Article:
Thursday, July 18, 2013

Hermit Life On-Going

My life as a Catholic hermit continues even though I have not written nor shared in a long time.  Much has occurred, all helpful and yet painfully so, in the on-going evolution of this hermit vocation within the Catholic Church and Her Eremetic Tradition.

It became obvious through reading, prayer and observation, that my hermit vocation was not being lived to the degree desired by God, in His will, and thus rather than trudging through writing about it, I more began living it more fully, more deeply, and as I mentioned, more painfully.

Pick up your cross daily and follow Me.  Jesus meant this not figuratively.  The hermit vocation is one of daily carrying a cross or several, at once or individually, consecutively or not.  The dying to self becomes quite acute at times, and the hermit may grasp at threads of some other life, perceived or lived out by others, when the hermit's life is rather to be lived uniquely within the very dying to self that requires the stricter separation from the world in more assiduous prayer and penance.

It became obvious that to continue trying to describe the life of a Catholic hermit in our times was not particularly productive, for there will always be those who dispute what is this eremitic life, what constitutes a vocation or call to the life, or to attempt some labels and levels of credibility.  Being distracted with disputations entangles the hermit in other than, not with, the very essence of living in and out the life.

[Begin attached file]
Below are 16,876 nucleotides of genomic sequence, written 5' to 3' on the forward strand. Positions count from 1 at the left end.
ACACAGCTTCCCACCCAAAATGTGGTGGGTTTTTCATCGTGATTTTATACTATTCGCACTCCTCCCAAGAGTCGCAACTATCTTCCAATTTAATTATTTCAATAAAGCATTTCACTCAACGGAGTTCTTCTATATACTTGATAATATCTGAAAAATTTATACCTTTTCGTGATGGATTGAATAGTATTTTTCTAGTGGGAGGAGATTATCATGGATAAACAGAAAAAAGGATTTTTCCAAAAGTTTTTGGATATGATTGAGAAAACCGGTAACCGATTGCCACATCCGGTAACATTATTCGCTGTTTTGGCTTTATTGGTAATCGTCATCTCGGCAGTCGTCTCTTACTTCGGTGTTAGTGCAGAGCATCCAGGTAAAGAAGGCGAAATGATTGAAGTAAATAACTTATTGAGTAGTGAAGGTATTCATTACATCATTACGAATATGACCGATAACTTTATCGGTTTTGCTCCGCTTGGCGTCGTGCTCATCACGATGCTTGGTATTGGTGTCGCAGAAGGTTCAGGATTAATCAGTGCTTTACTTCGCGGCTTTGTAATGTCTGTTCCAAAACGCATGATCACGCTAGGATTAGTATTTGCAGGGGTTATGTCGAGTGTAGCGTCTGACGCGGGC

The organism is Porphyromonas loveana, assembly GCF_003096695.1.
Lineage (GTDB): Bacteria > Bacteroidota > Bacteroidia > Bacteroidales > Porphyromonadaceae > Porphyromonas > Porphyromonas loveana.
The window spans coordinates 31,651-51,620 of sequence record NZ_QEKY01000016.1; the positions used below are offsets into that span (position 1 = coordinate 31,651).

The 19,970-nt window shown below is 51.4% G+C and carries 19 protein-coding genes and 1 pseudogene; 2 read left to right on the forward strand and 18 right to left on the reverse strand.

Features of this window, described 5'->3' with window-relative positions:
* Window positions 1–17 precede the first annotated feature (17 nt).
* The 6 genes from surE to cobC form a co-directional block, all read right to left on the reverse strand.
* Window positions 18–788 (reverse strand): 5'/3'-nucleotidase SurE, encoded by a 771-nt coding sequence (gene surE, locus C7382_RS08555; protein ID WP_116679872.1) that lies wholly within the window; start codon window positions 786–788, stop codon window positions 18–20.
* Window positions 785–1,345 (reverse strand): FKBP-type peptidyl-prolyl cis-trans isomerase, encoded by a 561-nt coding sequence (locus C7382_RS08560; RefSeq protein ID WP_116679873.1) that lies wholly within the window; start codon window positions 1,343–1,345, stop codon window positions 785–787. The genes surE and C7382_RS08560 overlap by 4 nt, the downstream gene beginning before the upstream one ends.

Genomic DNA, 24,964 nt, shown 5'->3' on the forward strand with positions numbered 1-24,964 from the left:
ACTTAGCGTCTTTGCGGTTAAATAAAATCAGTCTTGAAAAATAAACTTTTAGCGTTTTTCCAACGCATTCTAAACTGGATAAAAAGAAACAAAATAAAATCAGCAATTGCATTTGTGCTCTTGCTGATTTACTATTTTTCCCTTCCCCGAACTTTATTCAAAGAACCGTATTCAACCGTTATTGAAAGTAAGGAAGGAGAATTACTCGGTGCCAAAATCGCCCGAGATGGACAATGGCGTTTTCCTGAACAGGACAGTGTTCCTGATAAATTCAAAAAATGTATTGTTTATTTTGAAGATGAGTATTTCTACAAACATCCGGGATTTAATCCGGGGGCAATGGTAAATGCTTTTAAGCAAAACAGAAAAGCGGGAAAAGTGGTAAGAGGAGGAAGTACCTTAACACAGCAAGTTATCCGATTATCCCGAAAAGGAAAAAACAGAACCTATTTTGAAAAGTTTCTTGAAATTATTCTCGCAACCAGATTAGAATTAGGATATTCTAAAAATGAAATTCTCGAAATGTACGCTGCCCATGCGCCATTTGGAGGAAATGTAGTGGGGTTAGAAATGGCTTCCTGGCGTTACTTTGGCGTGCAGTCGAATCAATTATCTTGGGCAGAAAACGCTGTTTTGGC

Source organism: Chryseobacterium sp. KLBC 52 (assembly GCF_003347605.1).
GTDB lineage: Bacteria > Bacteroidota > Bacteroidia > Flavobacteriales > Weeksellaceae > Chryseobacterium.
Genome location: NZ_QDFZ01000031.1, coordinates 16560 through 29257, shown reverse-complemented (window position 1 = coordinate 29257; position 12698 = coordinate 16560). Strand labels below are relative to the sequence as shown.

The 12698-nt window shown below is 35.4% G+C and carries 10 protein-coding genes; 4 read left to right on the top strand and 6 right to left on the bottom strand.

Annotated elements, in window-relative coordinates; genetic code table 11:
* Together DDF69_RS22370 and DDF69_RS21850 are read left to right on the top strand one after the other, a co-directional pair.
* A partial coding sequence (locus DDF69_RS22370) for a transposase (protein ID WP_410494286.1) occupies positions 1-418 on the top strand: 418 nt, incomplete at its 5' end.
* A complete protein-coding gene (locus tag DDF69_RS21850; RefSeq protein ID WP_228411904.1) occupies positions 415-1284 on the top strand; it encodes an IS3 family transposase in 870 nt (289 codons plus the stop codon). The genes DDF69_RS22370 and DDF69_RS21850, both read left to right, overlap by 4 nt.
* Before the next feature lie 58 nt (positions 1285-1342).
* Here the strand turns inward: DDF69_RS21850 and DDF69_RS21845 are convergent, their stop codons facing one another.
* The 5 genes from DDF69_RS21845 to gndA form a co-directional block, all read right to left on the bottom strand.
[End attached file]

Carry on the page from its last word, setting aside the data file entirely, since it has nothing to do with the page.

So I keep praying, reading, contemplating, working, suffering, and striving toward that which is unseen and unknown other than in faith, hope and love--and as the apostle to the Gentiles writes, the greatest is love.  God is love.  Seeking union with God, asking and desiring for this union, is perhaps the most solitary and silent quest of the Catholic hermit, this Catholic hermit, at least.

I have been pondering the various hermits, Catholic hermits, from John the Baptist onward in years passing within their own order of the present moments to this moment that is passing, momentarily.  Most of them at some point live in a type of exile.  So it is with this Catholic hermit. 

And exile is not reserved for Catholic hermits.  Having recently read The Four Independents, each life presented lived through essential exiles.  Gerard Manley Hopkins considered his final five years of life as an exile in Ireland.  Paul Claudell considered ten years in China in the early 20th century, as exile.

I have been considering exile lately, very much in comport with Bl. Charles de Foucauld, St. John on Patmos, and various eremitic prophet mystics of the Old Testament.  I consider Jesus in His various types of exile while on earth--His earthly life itself as exile.  I am with Him, in Him, in His Real Presence, in exile.  As such, being in His Real Presence has superseded most consideration of eremitic vocation, or Catholic hermit, or hermit, per se.  It is.  

Whether or not I consciously consider the vocation or the nomenclature of such vocation, hermit or eremite, it is, and I am in His Real Presence, in it, with and in Him, living it no matter if I attempt to flee.  It is, this vocation, an exile from the world (and as part of that world the temporal Catholic world) in all ways and means and descriptions from which the Catholic hermit cannot flee, if truly anointed with the oils of this life hidden from the eyes of men but very much in raw view, nakedly so, of His Real Presence:  Father, Son and Holy Spirit.


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